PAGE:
The end of the password … is it over?
Background:With Wikileaks, Edward Snowden and cyber criminals hijacking PCs, personal information is being compromised more and more regularly. So we protect data with security layers but after Stuxnet, Night Dragon and Heartbleed, are passwords a good way for banks to secure customer data? In this session we explore a number of ideas related to access, identity and personal control over personal data.
William Heath (chairman, Mydex CIC) explains how data givebacks, new-style ID assurance and placing the individual at the centre of your digital architecture and in control of their own lives is the way to survive and thrive. Brian Taylor, founder of PixelPIN shows how new forms of access control will make the password redundant and give us better, safer access to online services.
Mydex CIC is a social enterprise, with roots in the Young Foundation, which returns control over personal data to individuals. ISO27001, tScheme and OIX accredited, Mydex CIC is one of HM Government's next generation ID assurance providers. William Heath is chairman of Mydex CIC.
William Heath, Chairman of Mydex
William Heath is a serial entrepreneur. At the same time as co-founding Mydex, he co-founded the independent research business Ctrl-Shift Ltd, which advises on the implications of the polarity shift in customer empowerment which services such as Mydex will make possible. Before Mydex, he co-founded Kable Ltd, which researched the computerisation of public services (sold to GNM in 2007). From 2004 he moderated the Ideal Government multi-author blog, which explored how government IT could be done better: cheaper, faster, designed for the individual and built on a foundation of trust. As a digital rights volunteer he has chaired Open Rights Group and acted as vice chair for the Foundation for Information Policy Research. He remains an adviser to both.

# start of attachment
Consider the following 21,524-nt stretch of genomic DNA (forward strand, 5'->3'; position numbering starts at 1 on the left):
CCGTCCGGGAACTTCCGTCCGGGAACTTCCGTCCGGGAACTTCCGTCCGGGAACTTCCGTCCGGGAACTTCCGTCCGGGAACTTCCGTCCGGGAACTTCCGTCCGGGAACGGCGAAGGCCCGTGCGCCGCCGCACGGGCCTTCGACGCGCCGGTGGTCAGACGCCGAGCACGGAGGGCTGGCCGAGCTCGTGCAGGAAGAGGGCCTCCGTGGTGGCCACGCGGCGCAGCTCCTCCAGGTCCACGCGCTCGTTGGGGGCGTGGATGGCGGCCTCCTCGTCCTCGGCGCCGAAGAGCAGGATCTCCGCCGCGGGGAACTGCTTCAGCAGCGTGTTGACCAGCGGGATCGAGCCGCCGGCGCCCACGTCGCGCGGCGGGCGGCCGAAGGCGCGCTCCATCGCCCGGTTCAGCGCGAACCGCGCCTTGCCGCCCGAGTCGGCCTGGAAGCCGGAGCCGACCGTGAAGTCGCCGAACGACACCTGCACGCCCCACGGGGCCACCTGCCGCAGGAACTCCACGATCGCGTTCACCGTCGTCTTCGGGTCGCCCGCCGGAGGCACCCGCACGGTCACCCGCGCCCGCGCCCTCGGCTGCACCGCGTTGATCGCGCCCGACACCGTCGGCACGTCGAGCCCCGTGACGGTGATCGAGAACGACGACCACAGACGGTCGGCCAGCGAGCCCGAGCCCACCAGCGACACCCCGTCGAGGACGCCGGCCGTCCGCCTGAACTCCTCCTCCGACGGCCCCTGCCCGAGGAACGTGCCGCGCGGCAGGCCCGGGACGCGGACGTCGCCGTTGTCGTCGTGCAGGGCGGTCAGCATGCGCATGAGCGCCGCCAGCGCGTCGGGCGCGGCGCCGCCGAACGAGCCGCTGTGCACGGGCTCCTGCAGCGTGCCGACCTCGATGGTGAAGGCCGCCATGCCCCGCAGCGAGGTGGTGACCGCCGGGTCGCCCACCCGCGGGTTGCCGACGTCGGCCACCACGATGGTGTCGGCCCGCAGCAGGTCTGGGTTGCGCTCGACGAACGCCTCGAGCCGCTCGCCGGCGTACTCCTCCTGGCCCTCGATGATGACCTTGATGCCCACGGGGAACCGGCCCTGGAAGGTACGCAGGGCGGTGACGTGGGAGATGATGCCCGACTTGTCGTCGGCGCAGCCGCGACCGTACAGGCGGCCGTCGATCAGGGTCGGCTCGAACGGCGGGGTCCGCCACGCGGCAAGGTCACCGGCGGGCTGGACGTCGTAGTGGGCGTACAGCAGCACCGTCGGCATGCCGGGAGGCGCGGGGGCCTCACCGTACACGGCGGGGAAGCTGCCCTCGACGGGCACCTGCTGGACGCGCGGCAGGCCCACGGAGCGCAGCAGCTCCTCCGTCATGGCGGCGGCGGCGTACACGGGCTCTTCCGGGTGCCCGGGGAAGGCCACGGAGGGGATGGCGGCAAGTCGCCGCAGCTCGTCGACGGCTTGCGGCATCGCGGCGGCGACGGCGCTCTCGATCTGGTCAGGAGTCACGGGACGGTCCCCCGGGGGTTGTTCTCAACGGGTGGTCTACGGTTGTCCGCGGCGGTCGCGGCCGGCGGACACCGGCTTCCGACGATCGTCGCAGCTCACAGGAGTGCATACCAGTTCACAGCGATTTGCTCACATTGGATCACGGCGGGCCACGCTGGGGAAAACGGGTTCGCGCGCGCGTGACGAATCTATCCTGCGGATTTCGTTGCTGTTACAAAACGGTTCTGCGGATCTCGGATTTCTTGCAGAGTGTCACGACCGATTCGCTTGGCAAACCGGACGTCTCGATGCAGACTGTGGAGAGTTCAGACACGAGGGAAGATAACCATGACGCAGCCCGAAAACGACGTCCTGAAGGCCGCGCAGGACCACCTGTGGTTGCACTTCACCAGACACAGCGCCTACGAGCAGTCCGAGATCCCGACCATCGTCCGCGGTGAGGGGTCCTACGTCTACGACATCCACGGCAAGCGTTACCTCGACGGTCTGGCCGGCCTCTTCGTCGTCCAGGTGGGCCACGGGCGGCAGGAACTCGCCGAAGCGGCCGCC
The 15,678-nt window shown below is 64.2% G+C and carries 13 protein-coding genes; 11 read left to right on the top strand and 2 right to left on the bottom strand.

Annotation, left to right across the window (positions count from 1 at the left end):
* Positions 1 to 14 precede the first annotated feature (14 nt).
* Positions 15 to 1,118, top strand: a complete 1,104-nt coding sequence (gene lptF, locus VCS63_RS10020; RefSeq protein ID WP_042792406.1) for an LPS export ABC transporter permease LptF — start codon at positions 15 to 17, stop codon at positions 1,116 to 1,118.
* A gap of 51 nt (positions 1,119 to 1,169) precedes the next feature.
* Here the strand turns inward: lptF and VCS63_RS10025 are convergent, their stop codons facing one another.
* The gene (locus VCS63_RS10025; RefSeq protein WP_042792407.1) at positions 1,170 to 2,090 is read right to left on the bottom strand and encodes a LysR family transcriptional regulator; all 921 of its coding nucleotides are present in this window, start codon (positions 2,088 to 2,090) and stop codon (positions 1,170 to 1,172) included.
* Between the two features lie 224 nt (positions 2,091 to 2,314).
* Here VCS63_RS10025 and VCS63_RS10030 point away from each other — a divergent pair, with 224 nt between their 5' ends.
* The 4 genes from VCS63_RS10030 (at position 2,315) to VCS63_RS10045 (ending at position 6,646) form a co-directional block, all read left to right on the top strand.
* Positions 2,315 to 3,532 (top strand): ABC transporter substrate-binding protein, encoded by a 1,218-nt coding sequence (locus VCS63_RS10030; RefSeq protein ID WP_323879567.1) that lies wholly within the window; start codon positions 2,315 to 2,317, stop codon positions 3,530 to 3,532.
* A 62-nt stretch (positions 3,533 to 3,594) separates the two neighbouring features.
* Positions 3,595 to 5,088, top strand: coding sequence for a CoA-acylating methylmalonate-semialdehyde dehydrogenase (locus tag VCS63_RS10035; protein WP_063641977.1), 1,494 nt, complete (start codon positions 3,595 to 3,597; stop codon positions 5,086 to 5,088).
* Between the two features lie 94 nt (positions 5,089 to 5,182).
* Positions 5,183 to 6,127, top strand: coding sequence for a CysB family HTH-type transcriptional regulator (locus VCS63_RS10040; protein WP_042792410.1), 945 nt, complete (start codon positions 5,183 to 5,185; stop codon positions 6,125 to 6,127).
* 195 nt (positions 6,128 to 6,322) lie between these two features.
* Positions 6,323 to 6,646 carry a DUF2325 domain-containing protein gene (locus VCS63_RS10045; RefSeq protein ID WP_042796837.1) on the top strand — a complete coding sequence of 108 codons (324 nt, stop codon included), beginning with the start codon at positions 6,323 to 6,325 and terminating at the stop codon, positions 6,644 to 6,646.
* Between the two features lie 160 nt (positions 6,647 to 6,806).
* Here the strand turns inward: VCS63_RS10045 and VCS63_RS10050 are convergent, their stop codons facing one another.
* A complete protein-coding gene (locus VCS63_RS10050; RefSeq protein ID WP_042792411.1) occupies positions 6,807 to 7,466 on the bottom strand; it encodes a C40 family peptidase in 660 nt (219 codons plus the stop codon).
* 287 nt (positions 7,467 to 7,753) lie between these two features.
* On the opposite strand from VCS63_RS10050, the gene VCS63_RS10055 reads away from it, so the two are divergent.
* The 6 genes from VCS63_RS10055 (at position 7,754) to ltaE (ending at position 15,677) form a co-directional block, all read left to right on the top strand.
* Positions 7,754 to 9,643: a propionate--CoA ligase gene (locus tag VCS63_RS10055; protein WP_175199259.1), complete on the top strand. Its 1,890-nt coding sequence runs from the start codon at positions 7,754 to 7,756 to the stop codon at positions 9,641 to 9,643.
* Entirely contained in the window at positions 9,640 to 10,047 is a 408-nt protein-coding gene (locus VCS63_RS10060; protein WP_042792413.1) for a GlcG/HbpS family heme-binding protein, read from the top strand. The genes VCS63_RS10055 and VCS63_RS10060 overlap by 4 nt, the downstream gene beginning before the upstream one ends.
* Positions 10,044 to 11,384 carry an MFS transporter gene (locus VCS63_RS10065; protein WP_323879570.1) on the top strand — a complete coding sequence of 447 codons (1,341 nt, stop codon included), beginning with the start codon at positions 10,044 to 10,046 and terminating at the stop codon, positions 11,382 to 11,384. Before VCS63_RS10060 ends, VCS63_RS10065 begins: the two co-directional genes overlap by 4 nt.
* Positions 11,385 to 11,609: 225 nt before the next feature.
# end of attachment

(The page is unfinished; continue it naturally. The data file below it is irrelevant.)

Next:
PixelPin is a cyber security company that was nominated as one of the most innovative mobile start-ups by UKTI and SMART UK in January 2013. The founders, Brian Taylor and Geoff Anderson, had long established careers working with military intelligence and defence companies before developing the PixelPin patented approach to online authentication: using personal pictures to
Brian Taylor, Founder, PixelPin
Brian Taylor, the inventor and CEO, came up with the idea whilst working with the London Met Surveillance team on transferring military grade surveillance systems into Homeland Security. The project team were prompted to input three levels of passwords that changed each month. Each password was randomly generated and a minimum of 15 digits, so the team ended up writing them down. Brian came up with the idea of replacing the passwords with pictures, and PixelPin was born.